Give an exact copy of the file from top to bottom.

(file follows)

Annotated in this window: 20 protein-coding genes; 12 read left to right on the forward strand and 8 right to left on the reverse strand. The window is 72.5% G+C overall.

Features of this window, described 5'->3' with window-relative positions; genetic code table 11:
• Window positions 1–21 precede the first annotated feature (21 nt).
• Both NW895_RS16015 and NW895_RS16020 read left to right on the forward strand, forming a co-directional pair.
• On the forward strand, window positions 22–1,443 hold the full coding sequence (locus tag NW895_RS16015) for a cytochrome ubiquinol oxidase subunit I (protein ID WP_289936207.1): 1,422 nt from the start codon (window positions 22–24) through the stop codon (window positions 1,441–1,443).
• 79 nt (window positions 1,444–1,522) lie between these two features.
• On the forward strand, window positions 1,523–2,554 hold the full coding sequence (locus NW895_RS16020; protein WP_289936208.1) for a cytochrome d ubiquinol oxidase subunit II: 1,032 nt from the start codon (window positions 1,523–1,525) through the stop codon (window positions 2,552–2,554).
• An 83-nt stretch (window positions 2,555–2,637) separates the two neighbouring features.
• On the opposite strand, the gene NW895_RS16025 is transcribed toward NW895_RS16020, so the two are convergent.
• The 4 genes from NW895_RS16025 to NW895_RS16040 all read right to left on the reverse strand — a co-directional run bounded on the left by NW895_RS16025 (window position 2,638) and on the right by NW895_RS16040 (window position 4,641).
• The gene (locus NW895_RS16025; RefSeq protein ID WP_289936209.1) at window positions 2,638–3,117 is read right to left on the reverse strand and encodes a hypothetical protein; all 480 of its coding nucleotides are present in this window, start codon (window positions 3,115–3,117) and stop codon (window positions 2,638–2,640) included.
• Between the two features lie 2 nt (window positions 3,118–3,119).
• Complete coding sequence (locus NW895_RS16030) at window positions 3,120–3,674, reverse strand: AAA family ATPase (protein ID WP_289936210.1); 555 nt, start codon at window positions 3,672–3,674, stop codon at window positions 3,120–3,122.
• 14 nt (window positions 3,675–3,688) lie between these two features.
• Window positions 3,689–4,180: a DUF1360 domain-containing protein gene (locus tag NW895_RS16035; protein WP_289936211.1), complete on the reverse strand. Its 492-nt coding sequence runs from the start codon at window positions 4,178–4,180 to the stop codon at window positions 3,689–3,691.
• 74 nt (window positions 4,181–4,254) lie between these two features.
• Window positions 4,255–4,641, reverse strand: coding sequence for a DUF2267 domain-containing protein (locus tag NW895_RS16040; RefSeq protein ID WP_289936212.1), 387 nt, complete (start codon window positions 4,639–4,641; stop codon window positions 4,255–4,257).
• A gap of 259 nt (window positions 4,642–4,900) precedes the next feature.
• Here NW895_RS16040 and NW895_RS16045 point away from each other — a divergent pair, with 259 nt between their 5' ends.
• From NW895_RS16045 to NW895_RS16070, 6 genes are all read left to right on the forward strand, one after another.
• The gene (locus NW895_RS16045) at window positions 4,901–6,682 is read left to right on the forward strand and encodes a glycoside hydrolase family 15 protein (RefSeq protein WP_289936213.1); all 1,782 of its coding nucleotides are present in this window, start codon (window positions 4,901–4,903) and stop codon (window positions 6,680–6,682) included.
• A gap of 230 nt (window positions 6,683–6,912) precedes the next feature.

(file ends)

Annotated in this window: 20 protein-coding genes; 12 read left to right on the forward strand and 8 right to left on the reverse strand. The window is 72.5% G+C overall.

Features of this window, described 5'->3' with window-relative positions; genetic code table 11:
• Window positions 1–21 precede the first annotated feature (21 nt).
• Both NW895_RS16015 and NW895_RS16020 read left to right on the forward strand, forming a co-directional pair.
• On the forward strand, window positions 22–1,443 hold the full coding sequence (locus tag NW895_RS16015) for a cytochrome ubiquinol oxidase subunit I (protein ID WP_289936207.1): 1,422 nt from the start codon (window positions 22–24) through the stop codon (window positions 1,441–1,443).
• 79 nt (window positions 1,444–1,522) lie between these two features.
• On the forward strand, window positions 1,523–2,554 hold the full coding sequence (locus NW895_RS16020; protein WP_289936208.1) for a cytochrome d ubiquinol oxidase subunit II: 1,032 nt from the start codon (window positions 1,523–1,525) through the stop codon (window positions 2,552–2,554).
• An 83-nt stretch (window positions 2,555–2,637) separates the two neighbouring features.
• On the opposite strand, the gene NW895_RS16025 is transcribed toward NW895_RS16020, so the two are convergent.
• The 4 genes from NW895_RS16025 to NW895_RS16040 all read right to left on the reverse strand — a co-directional run bounded on the left by NW895_RS16025 (window position 2,638) and on the right by NW895_RS16040 (window position 4,641).
• The gene (locus NW895_RS16025; RefSeq protein ID WP_289936209.1) at window positions 2,638–3,117 is read right to left on the reverse strand and encodes a hypothetical protein; all 480 of its coding nucleotides are present in this window, start codon (window positions 3,115–3,117) and stop codon (window positions 2,638–2,640) included.
• Between the two features lie 2 nt (window positions 3,118–3,119).
• Complete coding sequence (locus NW895_RS16030) at window positions 3,120–3,674, reverse strand: AAA family ATPase (protein ID WP_289936210.1); 555 nt, start codon at window positions 3,672–3,674, stop codon at window positions 3,120–3,122.
• 14 nt (window positions 3,675–3,688) lie between these two features.
• Window positions 3,689–4,180: a DUF1360 domain-containing protein gene (locus tag NW895_RS16035; protein WP_289936211.1), complete on the reverse strand. Its 492-nt coding sequence runs from the start codon at window positions 4,178–4,180 to the stop codon at window positions 3,689–3,691.
• 74 nt (window positions 4,181–4,254) lie between these two features.
• Window positions 4,255–4,641, reverse strand: coding sequence for a DUF2267 domain-containing protein (locus tag NW895_RS16040; RefSeq protein ID WP_289936212.1), 387 nt, complete (start codon window positions 4,639–4,641; stop codon window positions 4,255–4,257).
• A gap of 259 nt (window positions 4,642–4,900) precedes the next feature.
• Here NW895_RS16040 and NW895_RS16045 point away from each other — a divergent pair, with 259 nt between their 5' ends.
• From NW895_RS16045 to NW895_RS16070, 6 genes are all read left to right on the forward strand, one after another.
• The gene (locus NW895_RS16045) at window positions 4,901–6,682 is read left to right on the forward strand and encodes a glycoside hydrolase family 15 protein (RefSeq protein WP_289936213.1); all 1,782 of its coding nucleotides are present in this window, start codon (window positions 4,901–4,903) and stop codon (window positions 6,680–6,682) included.
• A gap of 230 nt (window positions 6,683–6,912) precedes the next feature.